Grunt work somewhere between dream and duty / poking through with all them shoots of beauty
I have, in some fashion, been forever transient.
It isn't a matter of owning a nomadic nature. It isn't the habit of feeling bored with other authors' stories with ten pages remaining. It isn't the act of looking over someone's shoulder during conversation; the studder and pause, no matter how slight, jerk me back to my wide eyed listening.
I have, simply, forever lacked an anchor. I drift, I float, I dream, and when I cannot dream I cry the tears of an amnesiac genius who remembers only that, once upon a yesteryear, they were something more. When I cannot dream - those dreams which are not really dreams, but rather the stories spun of synapses firing with the cool, cool heat of a thousand Vesuvians - my mind's eye sees nothing but dust, as if the mental playground that is my imagination is covered with a molted funeral shroud. When I cannot dream - those dreams which are really dreams, and furthermore the crib sheet to my desires - I lose the tether to my inspiration as a child would lose a kite to September winds.
I once dreamed I was barefoot in a wintergrasped, moonlit forest. A bear walked through my clearing, and pointed with its snout to the quiet fresh water pool I had not yet noticed I was dying from dehydration while searching for.
I once dreamed a coin could leave an angels' hair tracer, passing from pocket to pocket and cash drawer to bank.
I once dreamed I was at war with a foreign nation, an inversed American flag sewn to my jacket's elbow.
Those dreams, and notebooks' others, are mine. Like lost nations' treasures piled to ceilings of cavernous banks, most remain untouched; very few are ever brought streetside. That was to be my fate - a dreamer surrounded by glassy metaphors and zirconium plots.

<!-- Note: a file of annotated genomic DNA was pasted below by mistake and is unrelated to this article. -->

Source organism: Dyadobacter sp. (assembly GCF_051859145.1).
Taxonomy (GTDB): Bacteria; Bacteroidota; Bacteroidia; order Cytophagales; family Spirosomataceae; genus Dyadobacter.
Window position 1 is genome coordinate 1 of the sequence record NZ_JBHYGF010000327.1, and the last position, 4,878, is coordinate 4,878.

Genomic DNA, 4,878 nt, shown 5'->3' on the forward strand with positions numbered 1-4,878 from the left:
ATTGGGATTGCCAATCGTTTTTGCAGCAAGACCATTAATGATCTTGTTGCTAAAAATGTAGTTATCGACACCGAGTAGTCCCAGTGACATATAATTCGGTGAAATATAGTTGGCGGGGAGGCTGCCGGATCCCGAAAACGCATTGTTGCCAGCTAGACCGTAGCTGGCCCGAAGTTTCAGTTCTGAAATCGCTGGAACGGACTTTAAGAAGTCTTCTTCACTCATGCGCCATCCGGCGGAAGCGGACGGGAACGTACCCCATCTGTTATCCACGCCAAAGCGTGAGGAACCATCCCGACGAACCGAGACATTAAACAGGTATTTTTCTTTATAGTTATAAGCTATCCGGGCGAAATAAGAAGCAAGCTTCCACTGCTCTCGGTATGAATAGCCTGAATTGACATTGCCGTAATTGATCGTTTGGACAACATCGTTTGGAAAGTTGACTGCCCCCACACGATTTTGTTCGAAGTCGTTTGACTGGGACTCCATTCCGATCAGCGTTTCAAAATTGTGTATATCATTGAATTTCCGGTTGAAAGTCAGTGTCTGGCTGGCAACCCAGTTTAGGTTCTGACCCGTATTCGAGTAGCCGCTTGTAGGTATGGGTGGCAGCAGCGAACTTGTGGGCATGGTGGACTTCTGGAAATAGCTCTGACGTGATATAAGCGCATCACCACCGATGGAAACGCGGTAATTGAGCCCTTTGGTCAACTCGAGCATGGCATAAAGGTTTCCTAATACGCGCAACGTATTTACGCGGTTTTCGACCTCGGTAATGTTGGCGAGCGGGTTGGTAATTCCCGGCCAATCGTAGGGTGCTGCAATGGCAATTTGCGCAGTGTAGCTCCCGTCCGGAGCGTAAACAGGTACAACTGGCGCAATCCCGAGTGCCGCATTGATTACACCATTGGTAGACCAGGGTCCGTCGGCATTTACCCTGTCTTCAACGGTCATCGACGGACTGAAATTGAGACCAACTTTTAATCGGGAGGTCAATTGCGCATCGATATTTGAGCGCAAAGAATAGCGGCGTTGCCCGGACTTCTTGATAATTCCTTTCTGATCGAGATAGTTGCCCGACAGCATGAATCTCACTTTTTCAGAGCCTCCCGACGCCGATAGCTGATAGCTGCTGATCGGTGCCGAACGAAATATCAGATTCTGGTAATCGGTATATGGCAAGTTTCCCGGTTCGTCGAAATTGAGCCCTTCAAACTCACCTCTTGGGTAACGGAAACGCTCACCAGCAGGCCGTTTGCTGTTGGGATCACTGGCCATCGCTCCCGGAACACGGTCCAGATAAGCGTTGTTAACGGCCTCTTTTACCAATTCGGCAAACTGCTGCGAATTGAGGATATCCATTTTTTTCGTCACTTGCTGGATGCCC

Until I found my hook. Until I realized, plain as day, there was a spiraling theme to these fragments. Until I decided "This is what I can write. This could serve the opus of my dreams." Until I leaned back on my ankles, knelt low to the floor, surrounded by a frantic 10 page wireframe outline... and finally convinced myself... and finally realized I had a story emerging from years of margin notes and post-it tabs... that changed everything.
It terrified me.
On one hand: I have a concept which may prove to be the most successful story I have ever written, more epic in scope and more poetic in metaphor than any previous offering. On the other: I have a concept which may fail. I am a binge writer. I will get the urge to write, I will fight it for a day or so, and then I will succumb for days or weeks at a time and compose. Since having these aforementioned idea, I have been terrified to write because I know, deep down, whatsoever I pen will lead me back to this story. And, were this story to fail to capture its audience, I would be a broken man. I have hemmed and hawwed and procrastinated and excused my timidity for a year.
Thankfully, I have also dreamed - those dreams which are not really dreams, but the effervescent sunbeam of innovation to the flower that is an idea.
I've decided now is the time to capture my story to paper. Come what may - insofar as seeking/gaining an editor, discovering a format, and publishing - I'm going to stop allowing myself to procrastinate. The final mental block I had to erradicate was that I would miss having this story rattling around my brain. This is the closest thing to a New Year's Resolution I've ever made, and noding is more concrete than writing a note on the whiteboard; I'm ready to mount this white whale to the mantle. It is time to gather my notes from my mind to the page. It is time to weave a tapestry of character development from the happenstance of plot. It is time to write it up and tear it down. It is time. I'm going to take a deep breath, and start sharpening the knives. Expect to see more of me, more often.
"Every artist is a cannibal, every poet is a thief / they all murder their inspiration, and sing about the grief."